Editor's Notes: The prime minister against the state

Olmert's battle to clear his name depends on undermining the very institutions that the citizenry is required to respect. It's a fight that should not be waged from the Prime Minister's Office.

(photo credit:)
(photo credit: )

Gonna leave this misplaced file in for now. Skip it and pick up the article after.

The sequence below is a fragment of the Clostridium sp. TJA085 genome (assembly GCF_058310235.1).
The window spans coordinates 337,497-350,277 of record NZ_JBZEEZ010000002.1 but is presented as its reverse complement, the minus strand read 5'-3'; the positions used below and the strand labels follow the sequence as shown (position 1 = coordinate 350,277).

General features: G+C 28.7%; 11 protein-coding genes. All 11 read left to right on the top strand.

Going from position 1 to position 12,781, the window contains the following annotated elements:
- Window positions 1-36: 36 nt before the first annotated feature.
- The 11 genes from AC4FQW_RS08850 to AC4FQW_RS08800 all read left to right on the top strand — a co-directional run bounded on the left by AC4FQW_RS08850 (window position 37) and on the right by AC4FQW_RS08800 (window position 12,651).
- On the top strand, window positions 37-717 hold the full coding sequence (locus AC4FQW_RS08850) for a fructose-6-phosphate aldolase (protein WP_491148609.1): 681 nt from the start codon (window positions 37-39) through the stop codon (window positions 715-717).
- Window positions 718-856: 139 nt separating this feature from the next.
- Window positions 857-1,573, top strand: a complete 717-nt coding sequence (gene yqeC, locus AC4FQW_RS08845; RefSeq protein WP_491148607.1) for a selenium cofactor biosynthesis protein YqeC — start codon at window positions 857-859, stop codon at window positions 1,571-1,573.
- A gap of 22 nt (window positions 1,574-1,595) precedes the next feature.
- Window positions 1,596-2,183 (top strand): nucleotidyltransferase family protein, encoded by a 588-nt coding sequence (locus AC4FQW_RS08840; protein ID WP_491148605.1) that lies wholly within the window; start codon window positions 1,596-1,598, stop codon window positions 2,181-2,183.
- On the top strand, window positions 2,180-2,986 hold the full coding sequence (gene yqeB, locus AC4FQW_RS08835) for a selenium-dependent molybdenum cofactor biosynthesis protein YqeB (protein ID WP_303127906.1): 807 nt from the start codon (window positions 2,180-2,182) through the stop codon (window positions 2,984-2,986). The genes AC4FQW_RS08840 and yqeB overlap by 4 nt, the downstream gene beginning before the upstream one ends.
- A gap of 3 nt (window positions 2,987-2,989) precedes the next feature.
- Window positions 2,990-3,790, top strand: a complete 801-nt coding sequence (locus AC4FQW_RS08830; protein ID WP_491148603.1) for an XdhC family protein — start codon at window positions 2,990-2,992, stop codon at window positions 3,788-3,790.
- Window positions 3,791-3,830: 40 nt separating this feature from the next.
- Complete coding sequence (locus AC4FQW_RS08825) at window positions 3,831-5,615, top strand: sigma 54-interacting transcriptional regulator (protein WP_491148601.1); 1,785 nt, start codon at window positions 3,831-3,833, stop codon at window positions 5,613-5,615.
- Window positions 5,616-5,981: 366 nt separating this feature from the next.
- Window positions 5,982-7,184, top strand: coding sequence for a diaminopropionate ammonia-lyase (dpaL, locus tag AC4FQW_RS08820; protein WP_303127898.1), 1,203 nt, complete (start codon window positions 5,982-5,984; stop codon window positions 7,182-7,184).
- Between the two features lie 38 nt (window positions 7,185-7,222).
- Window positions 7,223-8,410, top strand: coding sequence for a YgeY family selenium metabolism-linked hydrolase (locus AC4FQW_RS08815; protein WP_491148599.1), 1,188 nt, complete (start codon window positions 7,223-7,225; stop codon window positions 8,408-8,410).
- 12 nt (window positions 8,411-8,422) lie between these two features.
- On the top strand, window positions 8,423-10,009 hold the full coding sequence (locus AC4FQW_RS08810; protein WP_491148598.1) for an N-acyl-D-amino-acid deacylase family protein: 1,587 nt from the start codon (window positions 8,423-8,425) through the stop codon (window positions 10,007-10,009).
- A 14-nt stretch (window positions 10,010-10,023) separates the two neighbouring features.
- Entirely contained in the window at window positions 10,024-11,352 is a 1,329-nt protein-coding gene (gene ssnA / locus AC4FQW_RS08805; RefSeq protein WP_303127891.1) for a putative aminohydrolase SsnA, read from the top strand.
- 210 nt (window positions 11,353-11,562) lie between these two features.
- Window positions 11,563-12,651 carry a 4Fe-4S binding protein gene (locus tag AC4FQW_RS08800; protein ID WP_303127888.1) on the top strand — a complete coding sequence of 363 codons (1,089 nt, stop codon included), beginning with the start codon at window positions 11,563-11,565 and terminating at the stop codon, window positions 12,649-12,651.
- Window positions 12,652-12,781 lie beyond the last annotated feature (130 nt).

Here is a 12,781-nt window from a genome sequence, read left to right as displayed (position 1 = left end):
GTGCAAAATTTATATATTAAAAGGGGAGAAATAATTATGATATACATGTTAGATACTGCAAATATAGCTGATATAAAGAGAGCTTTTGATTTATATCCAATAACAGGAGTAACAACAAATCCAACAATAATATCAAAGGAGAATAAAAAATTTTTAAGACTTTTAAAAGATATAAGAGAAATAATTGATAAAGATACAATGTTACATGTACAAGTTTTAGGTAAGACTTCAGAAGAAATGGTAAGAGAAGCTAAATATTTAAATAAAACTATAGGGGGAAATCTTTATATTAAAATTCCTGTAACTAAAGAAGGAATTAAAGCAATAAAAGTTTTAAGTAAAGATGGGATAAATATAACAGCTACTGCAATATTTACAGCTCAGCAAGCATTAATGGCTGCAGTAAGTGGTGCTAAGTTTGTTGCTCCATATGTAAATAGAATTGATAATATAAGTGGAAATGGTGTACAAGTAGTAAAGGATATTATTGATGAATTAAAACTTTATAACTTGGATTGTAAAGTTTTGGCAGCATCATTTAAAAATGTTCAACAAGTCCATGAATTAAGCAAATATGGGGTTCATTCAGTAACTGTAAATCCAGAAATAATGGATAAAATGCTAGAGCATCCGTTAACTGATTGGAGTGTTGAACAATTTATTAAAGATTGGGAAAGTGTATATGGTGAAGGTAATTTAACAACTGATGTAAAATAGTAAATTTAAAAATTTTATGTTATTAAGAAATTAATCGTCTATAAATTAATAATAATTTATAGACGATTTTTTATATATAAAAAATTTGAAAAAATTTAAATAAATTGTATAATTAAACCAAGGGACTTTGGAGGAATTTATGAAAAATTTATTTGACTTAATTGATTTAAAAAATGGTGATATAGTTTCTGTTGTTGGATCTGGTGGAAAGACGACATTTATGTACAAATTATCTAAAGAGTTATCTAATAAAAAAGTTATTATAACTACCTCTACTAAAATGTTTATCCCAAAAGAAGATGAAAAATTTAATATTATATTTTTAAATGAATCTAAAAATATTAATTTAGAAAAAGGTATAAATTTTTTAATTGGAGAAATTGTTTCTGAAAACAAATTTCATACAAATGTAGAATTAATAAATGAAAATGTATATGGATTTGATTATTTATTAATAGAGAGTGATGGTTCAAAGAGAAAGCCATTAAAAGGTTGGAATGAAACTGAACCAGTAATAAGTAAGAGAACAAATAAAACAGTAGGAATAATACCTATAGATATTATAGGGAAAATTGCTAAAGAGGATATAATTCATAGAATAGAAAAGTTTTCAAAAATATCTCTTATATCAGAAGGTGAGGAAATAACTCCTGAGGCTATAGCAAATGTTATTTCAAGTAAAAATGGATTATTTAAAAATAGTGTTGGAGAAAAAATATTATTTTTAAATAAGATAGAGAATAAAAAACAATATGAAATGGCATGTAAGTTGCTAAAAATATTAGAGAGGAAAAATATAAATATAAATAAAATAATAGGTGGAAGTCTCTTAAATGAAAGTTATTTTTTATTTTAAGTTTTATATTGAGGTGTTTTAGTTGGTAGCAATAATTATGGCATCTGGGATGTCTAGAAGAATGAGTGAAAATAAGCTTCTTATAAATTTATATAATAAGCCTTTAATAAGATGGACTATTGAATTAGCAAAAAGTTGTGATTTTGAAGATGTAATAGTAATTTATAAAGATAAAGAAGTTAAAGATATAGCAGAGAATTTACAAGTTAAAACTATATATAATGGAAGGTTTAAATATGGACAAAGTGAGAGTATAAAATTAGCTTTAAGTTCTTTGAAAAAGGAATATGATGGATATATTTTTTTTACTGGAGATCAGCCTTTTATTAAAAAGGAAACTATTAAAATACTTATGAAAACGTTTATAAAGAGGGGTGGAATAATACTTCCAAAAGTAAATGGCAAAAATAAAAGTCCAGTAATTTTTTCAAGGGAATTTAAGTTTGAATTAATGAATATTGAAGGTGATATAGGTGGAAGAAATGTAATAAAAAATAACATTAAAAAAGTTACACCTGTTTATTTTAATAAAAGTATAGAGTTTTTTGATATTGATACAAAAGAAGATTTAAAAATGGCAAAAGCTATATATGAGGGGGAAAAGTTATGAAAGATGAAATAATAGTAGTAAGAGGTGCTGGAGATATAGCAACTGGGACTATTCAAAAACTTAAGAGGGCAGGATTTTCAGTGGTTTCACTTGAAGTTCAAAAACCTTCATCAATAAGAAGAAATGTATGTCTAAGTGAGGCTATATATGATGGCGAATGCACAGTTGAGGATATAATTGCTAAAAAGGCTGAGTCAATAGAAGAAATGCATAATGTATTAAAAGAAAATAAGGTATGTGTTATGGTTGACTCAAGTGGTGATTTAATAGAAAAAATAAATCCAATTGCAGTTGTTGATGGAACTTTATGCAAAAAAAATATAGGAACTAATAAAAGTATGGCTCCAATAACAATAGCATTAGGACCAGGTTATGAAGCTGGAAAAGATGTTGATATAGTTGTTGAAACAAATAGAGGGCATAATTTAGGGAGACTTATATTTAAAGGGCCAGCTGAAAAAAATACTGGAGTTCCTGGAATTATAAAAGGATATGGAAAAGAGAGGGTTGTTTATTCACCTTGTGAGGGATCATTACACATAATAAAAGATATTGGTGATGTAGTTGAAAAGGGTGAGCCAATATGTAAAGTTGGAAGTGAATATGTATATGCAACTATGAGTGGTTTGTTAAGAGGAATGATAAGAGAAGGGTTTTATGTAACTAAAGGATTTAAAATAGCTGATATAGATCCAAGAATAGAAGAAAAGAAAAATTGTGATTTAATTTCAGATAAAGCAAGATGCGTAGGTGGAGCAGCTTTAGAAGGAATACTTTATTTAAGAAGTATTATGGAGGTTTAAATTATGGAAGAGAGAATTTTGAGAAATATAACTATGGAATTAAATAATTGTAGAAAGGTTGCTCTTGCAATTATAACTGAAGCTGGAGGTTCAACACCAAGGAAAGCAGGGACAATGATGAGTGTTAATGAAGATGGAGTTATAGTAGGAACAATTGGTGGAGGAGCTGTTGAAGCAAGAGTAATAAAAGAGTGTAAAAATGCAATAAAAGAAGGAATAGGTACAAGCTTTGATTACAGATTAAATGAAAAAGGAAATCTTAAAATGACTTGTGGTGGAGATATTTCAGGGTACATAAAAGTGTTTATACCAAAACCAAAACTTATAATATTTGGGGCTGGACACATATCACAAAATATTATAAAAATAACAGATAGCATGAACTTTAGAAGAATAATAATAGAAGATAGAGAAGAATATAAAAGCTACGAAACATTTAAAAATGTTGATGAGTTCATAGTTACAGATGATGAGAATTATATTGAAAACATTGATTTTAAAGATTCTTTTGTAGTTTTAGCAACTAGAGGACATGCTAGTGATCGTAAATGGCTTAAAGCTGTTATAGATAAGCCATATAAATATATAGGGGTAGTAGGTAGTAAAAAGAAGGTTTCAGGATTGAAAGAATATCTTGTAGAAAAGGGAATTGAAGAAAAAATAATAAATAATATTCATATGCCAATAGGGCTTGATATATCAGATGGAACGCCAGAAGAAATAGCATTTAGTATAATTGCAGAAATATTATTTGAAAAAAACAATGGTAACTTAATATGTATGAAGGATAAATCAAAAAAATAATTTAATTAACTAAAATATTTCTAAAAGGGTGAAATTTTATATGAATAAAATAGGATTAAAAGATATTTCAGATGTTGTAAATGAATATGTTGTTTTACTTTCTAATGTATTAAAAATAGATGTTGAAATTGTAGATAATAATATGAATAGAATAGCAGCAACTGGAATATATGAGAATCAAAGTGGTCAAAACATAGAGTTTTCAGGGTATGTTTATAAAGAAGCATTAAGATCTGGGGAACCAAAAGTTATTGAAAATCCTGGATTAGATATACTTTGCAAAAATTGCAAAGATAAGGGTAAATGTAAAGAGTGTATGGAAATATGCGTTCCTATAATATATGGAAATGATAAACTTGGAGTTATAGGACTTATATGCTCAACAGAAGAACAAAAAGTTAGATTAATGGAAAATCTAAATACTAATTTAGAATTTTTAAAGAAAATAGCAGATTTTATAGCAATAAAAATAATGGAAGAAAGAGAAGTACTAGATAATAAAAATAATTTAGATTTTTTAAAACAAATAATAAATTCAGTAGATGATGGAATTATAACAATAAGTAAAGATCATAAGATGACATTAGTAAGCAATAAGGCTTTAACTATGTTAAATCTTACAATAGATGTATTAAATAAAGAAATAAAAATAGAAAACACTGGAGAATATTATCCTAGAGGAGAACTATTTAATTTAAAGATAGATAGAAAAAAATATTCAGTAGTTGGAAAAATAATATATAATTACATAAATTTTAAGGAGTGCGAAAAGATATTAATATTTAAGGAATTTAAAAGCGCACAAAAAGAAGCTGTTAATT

Flash back a year and a half. Raging and emotional, Israel's president Moshe Katsav, facing grave allegations of sexual misconduct, convenes a press conference at which he unleashes a flood of hysterical accusations against a dizzying array of those he says are out to get him. The media is looking to lynch him. The police is proving utterly susceptible to false allegations being levelled against him by all manner of disgruntled folks. The state prosecution hierarchy is biased and leaking like a sieve. And he? He, of course, is a paragon of tragically obscured innocence. Watching the dismal performance unfold - watching Israel's ceremonial first citizen urge his countryfolk, in his personal cause, to sacrifice their fealty to our country's prime institutions of law and order - is that other Israeli first among equals, Prime Minister Ehud Olmert. That same evening, departing from the prepared text of his ultra-important address to the Herzliya Conference on the Iranian nuclear threat, Olmert demands that the president step down from office. Although Katsav has yet to be indicted - indeed, 18 months later, the case against him is still locked in legal limbo - Olmert declares that "the president cannot continue to fulfill his position and he should leave Beit Hanassi." The Herzliya audience, recognizing the validity of Olmert's plea, endorsing the premise that the president is staining his office and his people, applauds enthusiastically. Somberly, the prime minister concludes: "This is a sad day for the State of Israel," and then returns to his printed text. Olmert has, thus far, spared us a repeat of the raging Katsav show. To date, mercifully, he has not summoned the camera crews and the correspondents and indulged in an orgy of outraged assault on his despicable accusers and their poisonous motives. When he did address the nation, indeed, a little over two months ago, after Morris Talansky's cash-stuffed envelopes were first ripped open, it was as a dignified, statesmanlike man of integrity - a man with the utmost respect for the rule of law. He was sure he had done nothing wrong, he said. He had "never received a bribe" nor taken "an agora for my own pocket." He was confident the suspicions would be swiftly dispelled. But if that did not prove the case, and "even though the law does not obligate this," he would resign if he were indicted. But in the past few days, with the eruption of yet another alleged scandal, his lawyers, and to a lesser extent Olmert himself, have begun to veer into Katsav territory. In an impromptu briefing before he flew off to Paris and that awkward missed rendezvous with the elusive President Bashar Assad, Olmert declared that the leaks from the latest investigation were a breach of democratic norms. He was, he said, "astounded" by the distorted misrepresentations emanating from the relevant hierarchies. Starting to echo Katsav's tactics, he attempted to both turn the legal tables and encourage the public to make that journey with him, asserting that the result of such reprehensible behavior by the institutions of law and order "will only be public lack of faith in the enforcement authorities." His army of lawyers and spokespeople have been considerably more forthright and combative, speaking terrifyingly of "a coup" being masterminded against our democratically elected prime minister, and invoking all kinds of conspiracy theories by way of ostensible motivation, including the risible notion that the cops, state prosecutors, courts, media et al are in league to oust Olmert because only thus can they be rid of his uncomfortably reformist Justice Minister Daniel Friedmann. As those lawyers this week determinedly set about dismantling Talansky's testimony, they seemed wrong-footed by the new Rishon Tours double-billing allegations - with too many legal and PR cooks spoiling the Olmert-is-blameless broth via a range of sometimes contradictory explanations. One claimed that Olmert's travel agency sent out multiple bills to the various nonprofit groups on whose behalf he flew to speak because it wasn't clear which of them was going to foot the bill. Another asserted that some of the double-billed flight funds were used to cover other expenses. Olmert's complaints about tendentious police leaks are well-founded. And as with the Talansky allegations, which stood unchallenged until this week's cross-examination, there should be no rush to judgement on the specifics of this latest scandal. However improbable it may seem, Olmert may be able to produce a legitimate explanation that both clarifies the Rishon Tours billing system and leaves him clear of income tax and other breaches. The trouble is that those who have wanted to believe in Olmert's absolute propriety and complete innocence heartfeltedly endorsed his May 8 hope that his storm of legal trouble would pass "as swiftly as it came." Yet the storm has not passed. It has deepened. Olmert's legal advisers have not worked to resolve the allegations as speedily as possible but, rather, to stall and play for time. His aides, to put it mildly, have not always conducted themselves under police investigation in the manner one would expect of colleagues determined to clear the unjustly muddied name of an honest man. And, most problematically, the defense strategy now evidently involves undermining the institutions of the state. Attorney-General Menahem Mazuz - a man in the deeply unenviable position of heading Israel's state prosecution during a period when its prime targets have been senior members of the government he simultaneously serves as chief legal adviser - asserted this week that it was not his task to seek the suspension of a prime minister who has not been charged with any offense. "It is not the job of the attorney-general to appoint prime ministers or to dismiss them," Mazuz said. It was rather, he opined carefully, a matter for the prime minister himself, and for the public and the political echelons. But there are, in fact, legal provisions that a different attorney-general might invoke to press for a prime ministerial suspension. And there are, of course, prime ministers who would not have needed prompting: Yitzhak Rabin, resigning in 1977 when confronted with the minor infraction of his wife's having maintained a dollar account in the US after he ended his term as ambassador there; Golda Meir, stepping down after the Yom Kippur War. THE ISRAELI public drew its conclusions about Prime Minister Olmert during and after the Second Lebanon War. Memorably, a snap opinion survey on Channel 2 last year, taken by telephone on the day the Winograd Committee had issued its damning preliminary indictment of leadership ineptitude, found that precisely zero percent of those polled would choose him again as their leader. This week's "exchange" with Hizbullah was so wrenching a choice, balancing a capitulation so totally, self-defeatingly stupid against the upholding of uniquely Israeli values, notably a commitment to the soldiers in our people's army that is incomprehensible to those who do not live here. But this is the most ruthless of neighborhoods, as the massed, hate-filled, bloodthirsty celebrants of Samir Kuntar's release reminded us. And when the message conveyed by our freeing of a brutal and unapologetic murderer of women and children is that kidnapping our troops, far from carrying such terrible consequences as to be unthinkable, pays off handsomely even if the victims are dead, a necessary comfort would be the certainty that everything has now been done to ensure that we are infinitely better organized and protected against further such assault. Yet there can be no such assurance so long as the same failed prime minister is still at the helm. The National Security Council that was supposed to help compensate for his strategic inexpertise remains marginalized. And the one Winograd panelist who has seen fit to speak out rails despairingly against lessons unlearned and recommendations unimplemented. The Olmert of 2006, moreover, was at least a full-time prime minister. In 2008, he is a multiple police suspect, too, and necessarily distracted as a consequence. OLMERT SHOULD have resigned after the war in dignified recognition of his mishandling of it, as did his chief of General Staff and his defense minister. He did not. He should have suspended himself when unable swiftly to clear his name in the Talansky affair. He did not. Now, he asserts that he is clean and the law enforcement authorities are dirty, that his plight is a consequence of a corrupted apparatus. But whatever its merits, he must surely recognize that such a fight, Olmert vs Israel, whose success depends on undermining the very institutions of state that the citizenry is required to respect, cannot be conducted by a serving prime minister, a holder of high state office. He should look back to what he had to say in that context, in January 2007, about Moshe Katsav.•